Beck had wanted to create a volume 3, but Child, with her TV career doing well, was less interested; they severed their writing partnership and Beck's work for volume 3 became her first published book in English, Simca's Cuisine.


Mastering the Art of French Cooking… doesn't mean it has to be fancy cooking, although it can be as elaborate as you wish. — Julia Child [3]

Volume 1 covers the basics of French cooking, striking as much of a balance between the complexities of haute cuisine and the practicalities of the American home cook. Traditional favorites such as beef bourguignon, bouillabaisse, and cassoulet are featured, as are extensive instructions on how to prepare vegetables in a manner more appetizing than that of the 1960s American kitchen. This volume has been through many printings and has been reissued twice with revisions: first in 1983 with updates for changes in kitchen practice (especially the food processor), and then in 2003 as a 40th anniversary edition with the history of the book in the introduction. The cookbook includes 524 recipes.[4]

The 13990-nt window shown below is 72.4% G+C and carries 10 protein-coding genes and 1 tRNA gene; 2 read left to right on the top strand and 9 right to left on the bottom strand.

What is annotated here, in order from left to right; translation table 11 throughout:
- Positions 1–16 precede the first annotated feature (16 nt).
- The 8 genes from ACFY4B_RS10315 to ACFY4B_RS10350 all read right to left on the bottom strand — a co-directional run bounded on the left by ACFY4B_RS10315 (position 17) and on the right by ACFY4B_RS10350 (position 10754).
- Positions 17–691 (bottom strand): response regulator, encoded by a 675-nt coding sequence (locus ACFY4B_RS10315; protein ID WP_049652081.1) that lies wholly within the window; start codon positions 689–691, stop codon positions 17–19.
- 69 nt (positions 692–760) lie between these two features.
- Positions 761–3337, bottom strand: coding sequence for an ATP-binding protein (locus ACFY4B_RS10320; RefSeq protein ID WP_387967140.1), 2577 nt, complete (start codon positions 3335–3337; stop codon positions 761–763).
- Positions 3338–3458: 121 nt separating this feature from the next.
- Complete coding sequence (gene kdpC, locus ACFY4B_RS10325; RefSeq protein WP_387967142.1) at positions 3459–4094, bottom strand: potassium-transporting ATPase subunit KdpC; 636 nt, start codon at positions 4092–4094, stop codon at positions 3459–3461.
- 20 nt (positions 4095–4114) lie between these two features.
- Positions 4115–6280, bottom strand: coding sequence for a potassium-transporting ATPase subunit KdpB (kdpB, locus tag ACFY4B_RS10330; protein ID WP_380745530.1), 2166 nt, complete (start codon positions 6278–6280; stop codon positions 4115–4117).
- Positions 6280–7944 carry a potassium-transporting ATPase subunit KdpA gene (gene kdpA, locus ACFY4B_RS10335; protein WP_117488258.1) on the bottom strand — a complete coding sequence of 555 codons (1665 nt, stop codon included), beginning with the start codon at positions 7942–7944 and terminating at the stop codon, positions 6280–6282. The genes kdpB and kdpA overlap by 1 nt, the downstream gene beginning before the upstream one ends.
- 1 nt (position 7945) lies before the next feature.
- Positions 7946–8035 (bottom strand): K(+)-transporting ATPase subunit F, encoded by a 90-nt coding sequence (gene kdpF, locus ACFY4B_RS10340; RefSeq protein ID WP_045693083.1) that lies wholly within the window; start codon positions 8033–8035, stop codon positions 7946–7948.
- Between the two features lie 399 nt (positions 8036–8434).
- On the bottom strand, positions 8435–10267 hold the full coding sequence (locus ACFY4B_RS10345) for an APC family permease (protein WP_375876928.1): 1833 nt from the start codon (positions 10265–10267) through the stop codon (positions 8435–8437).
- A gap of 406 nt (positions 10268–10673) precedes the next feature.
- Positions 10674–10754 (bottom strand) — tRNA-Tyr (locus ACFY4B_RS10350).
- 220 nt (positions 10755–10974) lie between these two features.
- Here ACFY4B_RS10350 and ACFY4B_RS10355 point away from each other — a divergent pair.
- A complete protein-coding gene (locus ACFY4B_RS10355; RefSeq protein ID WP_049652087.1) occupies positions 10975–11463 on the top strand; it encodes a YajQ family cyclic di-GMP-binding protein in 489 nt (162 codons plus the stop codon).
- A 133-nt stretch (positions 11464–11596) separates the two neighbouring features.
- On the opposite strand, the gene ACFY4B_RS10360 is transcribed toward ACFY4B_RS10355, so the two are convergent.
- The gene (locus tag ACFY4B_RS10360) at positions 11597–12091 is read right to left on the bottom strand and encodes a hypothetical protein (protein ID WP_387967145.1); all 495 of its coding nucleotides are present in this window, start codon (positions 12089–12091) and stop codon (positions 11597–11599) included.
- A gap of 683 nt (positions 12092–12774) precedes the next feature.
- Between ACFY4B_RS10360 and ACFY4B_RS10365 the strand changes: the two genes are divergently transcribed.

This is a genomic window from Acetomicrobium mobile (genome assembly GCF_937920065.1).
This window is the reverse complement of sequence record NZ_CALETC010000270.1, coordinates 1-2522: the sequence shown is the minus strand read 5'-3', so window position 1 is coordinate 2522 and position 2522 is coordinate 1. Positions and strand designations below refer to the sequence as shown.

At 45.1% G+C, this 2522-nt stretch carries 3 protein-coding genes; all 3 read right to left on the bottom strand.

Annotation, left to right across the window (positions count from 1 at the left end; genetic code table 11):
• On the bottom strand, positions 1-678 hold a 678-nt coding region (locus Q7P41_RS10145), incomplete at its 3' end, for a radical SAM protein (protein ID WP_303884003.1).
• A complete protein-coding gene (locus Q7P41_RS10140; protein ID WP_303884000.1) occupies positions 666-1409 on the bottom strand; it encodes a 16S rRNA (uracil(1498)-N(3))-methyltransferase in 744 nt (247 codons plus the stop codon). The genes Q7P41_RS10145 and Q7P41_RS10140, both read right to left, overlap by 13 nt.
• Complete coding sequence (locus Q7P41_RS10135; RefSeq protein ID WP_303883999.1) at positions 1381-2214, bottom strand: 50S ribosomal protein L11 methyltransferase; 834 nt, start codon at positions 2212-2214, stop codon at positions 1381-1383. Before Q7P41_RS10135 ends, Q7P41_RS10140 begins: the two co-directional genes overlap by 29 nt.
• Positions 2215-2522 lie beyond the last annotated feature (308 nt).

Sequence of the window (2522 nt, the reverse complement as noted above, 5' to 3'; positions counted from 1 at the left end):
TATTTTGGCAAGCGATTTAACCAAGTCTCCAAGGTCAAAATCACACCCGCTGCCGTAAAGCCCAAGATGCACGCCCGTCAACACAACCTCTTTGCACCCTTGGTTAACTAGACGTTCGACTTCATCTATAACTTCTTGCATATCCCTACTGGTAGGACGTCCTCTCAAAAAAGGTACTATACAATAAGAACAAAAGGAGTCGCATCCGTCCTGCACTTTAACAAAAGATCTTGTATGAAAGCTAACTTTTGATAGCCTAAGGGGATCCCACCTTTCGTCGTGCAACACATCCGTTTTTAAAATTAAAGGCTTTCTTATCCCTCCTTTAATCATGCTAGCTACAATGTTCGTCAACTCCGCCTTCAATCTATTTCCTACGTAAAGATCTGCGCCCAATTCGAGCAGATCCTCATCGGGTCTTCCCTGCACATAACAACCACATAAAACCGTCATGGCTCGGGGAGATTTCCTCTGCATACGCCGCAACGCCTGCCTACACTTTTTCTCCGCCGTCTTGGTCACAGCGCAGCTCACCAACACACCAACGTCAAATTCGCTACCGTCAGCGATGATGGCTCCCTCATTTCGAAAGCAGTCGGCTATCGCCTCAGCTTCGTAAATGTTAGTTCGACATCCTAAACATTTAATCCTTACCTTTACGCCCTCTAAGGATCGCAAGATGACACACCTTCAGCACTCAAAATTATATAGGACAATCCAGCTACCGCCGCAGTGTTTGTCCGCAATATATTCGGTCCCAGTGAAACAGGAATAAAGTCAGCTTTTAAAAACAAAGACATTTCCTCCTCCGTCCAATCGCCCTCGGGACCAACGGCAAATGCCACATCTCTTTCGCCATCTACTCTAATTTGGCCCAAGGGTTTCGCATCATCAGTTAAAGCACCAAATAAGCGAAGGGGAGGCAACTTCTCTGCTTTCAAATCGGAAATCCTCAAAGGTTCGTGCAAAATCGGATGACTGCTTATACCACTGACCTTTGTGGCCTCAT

Some classic French baking is also included, but baking received a more thorough treatment in Volume 2, published in 1970 after Bertholle had gone on to other projects. Also covered is breadmaking, which Child and Beck studied under Professor Raymond Calvel at the time one of France's recognized experts on bread and charcuterie. Coryn's illustrations in the second volume were a result of Paul Child's photography.

Cultural references

In 2002, writer Julie Powell began the Julie/Julia Project, a popular blog in which she recorded her ultimately successful attempt to cook all the recipes in the book in the space of an entire year. This challenge and that of Child's creation of the book in the early years of her career are dramatized in the 2009 film, Julie & Julia, with Amy Adams as Julie Powell and Meryl Streep as Julia Child. The success of this film, combined with a tied-in reissue of the 40th Anniversary edition, caused it to once again become a bestseller in the United States, 49 years after its initial release.[5] Upon hearing about Powell's attempt, Child was reported to have been unimpressed, viewing her attempt to be a stunt, and that Powell wasn't serious about doing it.